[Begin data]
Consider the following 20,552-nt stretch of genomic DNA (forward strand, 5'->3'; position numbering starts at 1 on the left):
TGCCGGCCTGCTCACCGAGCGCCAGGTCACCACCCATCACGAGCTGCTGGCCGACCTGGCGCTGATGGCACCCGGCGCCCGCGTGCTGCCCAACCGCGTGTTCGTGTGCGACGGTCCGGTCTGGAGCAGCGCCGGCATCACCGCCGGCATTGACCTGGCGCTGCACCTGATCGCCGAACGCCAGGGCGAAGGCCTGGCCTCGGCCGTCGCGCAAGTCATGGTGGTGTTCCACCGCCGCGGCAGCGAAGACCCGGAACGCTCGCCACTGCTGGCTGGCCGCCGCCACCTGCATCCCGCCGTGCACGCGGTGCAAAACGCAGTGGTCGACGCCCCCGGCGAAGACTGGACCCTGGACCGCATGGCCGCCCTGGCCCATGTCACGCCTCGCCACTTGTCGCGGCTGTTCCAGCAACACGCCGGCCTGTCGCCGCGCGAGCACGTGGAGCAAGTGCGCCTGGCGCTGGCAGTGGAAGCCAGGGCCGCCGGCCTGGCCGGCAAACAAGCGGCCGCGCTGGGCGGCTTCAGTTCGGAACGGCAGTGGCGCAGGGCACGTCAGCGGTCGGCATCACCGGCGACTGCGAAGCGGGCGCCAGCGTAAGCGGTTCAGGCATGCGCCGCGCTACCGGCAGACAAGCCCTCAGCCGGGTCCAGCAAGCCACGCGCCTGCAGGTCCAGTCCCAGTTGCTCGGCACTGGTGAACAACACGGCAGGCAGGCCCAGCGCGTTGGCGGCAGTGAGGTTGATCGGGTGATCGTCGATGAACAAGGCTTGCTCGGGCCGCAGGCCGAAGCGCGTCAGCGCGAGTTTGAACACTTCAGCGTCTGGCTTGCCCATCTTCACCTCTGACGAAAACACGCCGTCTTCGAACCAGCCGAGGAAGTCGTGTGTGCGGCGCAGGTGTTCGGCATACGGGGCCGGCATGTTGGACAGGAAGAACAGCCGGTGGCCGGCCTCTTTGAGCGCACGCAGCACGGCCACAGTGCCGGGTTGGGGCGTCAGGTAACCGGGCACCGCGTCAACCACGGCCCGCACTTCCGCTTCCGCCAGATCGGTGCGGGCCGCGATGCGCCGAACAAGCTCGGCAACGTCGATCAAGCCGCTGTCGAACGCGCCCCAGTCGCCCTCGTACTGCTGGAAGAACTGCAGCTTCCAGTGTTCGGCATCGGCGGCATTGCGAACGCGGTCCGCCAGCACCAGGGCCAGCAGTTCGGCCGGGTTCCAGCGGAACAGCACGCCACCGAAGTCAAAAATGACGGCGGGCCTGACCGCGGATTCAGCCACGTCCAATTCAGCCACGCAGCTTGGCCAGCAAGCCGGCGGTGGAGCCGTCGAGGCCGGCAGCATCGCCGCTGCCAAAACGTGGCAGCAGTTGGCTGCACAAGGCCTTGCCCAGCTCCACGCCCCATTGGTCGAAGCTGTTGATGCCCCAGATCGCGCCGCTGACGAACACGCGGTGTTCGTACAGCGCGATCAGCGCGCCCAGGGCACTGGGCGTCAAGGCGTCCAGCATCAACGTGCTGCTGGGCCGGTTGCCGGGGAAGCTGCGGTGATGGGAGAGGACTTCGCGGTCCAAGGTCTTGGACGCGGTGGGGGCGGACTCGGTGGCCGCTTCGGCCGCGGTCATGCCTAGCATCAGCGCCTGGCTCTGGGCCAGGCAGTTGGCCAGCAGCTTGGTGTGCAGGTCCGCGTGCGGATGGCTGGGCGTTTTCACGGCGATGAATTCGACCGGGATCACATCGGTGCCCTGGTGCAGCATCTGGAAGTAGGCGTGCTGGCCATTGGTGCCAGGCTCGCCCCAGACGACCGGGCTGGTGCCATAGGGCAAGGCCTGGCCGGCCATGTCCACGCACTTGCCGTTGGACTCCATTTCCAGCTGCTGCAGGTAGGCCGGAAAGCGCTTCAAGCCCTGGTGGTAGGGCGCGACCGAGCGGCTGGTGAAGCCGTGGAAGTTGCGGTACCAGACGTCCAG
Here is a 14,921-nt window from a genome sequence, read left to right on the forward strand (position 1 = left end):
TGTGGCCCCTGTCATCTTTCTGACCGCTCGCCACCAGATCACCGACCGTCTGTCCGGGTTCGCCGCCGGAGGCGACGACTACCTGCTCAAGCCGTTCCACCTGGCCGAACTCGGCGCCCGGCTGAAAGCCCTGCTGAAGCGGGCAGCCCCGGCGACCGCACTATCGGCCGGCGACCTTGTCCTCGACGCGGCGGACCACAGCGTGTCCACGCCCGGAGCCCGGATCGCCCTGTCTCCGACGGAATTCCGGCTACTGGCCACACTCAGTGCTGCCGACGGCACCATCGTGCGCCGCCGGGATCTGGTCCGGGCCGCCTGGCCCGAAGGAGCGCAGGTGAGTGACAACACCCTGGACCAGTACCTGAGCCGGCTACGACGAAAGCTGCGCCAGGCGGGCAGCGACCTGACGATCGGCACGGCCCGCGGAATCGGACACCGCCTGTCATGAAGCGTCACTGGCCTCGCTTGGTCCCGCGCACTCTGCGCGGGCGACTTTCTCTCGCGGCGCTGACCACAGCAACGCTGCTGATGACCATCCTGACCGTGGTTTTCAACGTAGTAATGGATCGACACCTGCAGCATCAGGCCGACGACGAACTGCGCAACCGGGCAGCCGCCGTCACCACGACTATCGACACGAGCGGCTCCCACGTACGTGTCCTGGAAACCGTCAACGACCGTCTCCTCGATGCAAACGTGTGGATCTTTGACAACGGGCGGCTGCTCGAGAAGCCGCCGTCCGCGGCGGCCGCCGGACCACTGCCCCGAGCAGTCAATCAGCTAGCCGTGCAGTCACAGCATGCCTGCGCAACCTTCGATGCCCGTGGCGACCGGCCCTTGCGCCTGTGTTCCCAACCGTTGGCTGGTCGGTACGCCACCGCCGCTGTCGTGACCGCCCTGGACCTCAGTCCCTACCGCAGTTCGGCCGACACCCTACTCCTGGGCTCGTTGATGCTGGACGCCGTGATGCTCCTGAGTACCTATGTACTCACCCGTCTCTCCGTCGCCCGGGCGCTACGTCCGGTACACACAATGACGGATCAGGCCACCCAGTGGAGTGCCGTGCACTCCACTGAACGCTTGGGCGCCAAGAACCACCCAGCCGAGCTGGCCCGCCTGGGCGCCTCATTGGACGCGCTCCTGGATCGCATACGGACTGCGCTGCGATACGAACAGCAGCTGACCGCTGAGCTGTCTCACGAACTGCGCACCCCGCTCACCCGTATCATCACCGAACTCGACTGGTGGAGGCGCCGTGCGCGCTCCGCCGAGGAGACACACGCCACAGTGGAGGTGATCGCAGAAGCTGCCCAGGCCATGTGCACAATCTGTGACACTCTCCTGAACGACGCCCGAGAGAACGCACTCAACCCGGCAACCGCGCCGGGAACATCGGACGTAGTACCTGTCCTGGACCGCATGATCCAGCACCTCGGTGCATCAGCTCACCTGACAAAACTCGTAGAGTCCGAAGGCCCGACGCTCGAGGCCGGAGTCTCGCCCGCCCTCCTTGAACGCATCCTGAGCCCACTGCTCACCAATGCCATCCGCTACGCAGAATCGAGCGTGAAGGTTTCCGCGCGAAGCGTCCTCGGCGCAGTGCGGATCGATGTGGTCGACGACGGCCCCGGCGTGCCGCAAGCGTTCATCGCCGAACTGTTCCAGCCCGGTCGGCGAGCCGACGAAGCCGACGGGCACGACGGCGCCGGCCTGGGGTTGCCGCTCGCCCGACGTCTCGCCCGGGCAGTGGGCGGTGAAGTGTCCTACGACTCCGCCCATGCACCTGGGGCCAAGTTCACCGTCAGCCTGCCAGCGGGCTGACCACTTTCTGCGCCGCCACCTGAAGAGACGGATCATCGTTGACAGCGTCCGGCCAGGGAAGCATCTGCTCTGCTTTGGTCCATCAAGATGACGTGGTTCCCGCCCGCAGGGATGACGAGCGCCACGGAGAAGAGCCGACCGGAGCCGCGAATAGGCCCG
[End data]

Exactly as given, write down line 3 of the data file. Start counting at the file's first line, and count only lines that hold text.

Here is a 14,921-nt window from a genome sequence, read left to right on the forward strand (position 1 = left end):